How much time do you spend working on your running technique? Running strides is a quick and easy way to introduce some speed and form practice into a training session. Here we explain how strides can help to improve your running technique and why technique matters.
What are strides in running?
A stride, sometimes called a pick-up, is a short acceleration during which you over-exaggerate your running form for a set period of time.
Are strides sprints?
Strides are not sprints, even though you are accelerating. The aim is to lengthen your stride whilst going a bit faster than normal and focus on your technique. The purpose is to hold good form, not to hit peak speed.
How do strides make you faster?
Adding strides to your running allows you to work on your technique in short bursts. It's easy to focus on form when you're only running for 20 to 30 seconds as you're not tired or close to your physical limits. It helps to give your body the right mental and physical cues for what good technique feels like and prepares your body for longer bursts of speed when you are in a race situation.
Liam Walton, our Validation Manager explains more “ The benefits of strides are to focus on form and technique over a shorter period of time, typically with a higher cadence and greater stride length. Using INCUS | NOVA during your strides training means you can see what that "improved technique" looks like in terms of data and how that data compares with your typical running technique.” Using INCUS data from short, but focused, technique sessions means you can start to hone in on what good form for you looks like using our technique-based metrics.
What makes good running form?
What is the best running stride?
When running with the proper stride length, your feet should land directly underneath your body. As your foot strikes the ground, your knee should be slightly flexed so that it can bend naturally on impact. If your lower leg (below the knee) extends out in front of your body, your stride is too long. INCUS measures your Stride Phases, Cadence, Take-Off and Landing Deceleration which will enable you to monitor how good your running form is. You can find out more about which metrics INCUS measures and why they are important on our product page HERE.
How to improve running technique
How do I do strides?
Start the stride part of your run with easy running, focusing on a short, quick stride. Gradually increase your speed by lengthening your stride and as you do so keep your torso tall and relaxed. Even though you are running fast the pace should feel controlled so you can ensure your form does not become ragged.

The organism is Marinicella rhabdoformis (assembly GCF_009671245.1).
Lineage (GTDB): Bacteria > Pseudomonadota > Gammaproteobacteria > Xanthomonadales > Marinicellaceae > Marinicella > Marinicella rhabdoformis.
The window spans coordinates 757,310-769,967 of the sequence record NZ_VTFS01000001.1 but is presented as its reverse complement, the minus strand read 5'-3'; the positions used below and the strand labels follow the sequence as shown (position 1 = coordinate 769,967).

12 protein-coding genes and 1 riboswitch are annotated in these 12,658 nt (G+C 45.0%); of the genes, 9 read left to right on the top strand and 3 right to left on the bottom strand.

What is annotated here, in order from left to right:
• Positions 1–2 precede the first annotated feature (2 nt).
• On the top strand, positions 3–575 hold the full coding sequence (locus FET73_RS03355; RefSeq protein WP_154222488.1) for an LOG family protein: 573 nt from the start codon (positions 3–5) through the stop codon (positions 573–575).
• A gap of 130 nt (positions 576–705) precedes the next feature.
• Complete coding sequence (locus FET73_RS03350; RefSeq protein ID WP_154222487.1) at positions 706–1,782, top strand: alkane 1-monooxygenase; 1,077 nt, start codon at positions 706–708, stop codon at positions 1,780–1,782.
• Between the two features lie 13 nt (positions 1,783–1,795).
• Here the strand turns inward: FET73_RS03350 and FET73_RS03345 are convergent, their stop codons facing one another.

How long should a stride take
A stride should only last 20-30 seconds to accelerate from easy running to fast but slowing down again before you reach peak speed. Because the intervals are relatively short you should not feel yourself gasping for breath or hitting your highest heart rates. Allow at least two-minutes of easy running between strides – you need to be completely fresh to focus on getting technique right.
When should I do strides?
Strides are short fast accelerations using good form, so they make a perfect component of your warm-up and even cool down. This means you can practice your form without having to carve out any extra training time.
How often should I do strides?
You only need to do 6-8 strides as part of your session. You can do them as part of your warm-up for every run and at the end of recovery runs as a short, light but fast way to finish that will help increase your speed and leg-turnover.
How do you know when you have good running form?
Getting a Personal Best does not necessarily indicate your form has improved. Good running technique or form is about much more than just going fast. It can help protect you from injury for a start. By frequently training with good form during strides you develop the neuro-muscular pathways that ensure good form is embedded in your muscle movement patterns so it is less likely to break down when you are fatigued or trying to run faster than usual.
Data led training
Looking at our INCUS running metrics and comparing your data from your strides – when you are focused on technique – and mid-way through a run when you are not will help you to see which parts of your technique breakdown when you are fatigued.
Liam explains “after a period of adding strides into your training you can try to take that form into an entire run. With INCUS | NOVA you can see at what point that new form deteriorates and returns to your old technique. This has many applications to running but with the data INCUS provides you can start to learn and understand what your good technique looks like in numbers and data, and also see when that changes and potentially why.”
Without good quality, comparable data it is very hard to track how much your form has improved, running speed alone is not enough, but with INCUS you have the answers at your finger-tips. Not yet INCUS enabled? It’s time to find out what you don’t know about your running technique! Running bundles are available in store now.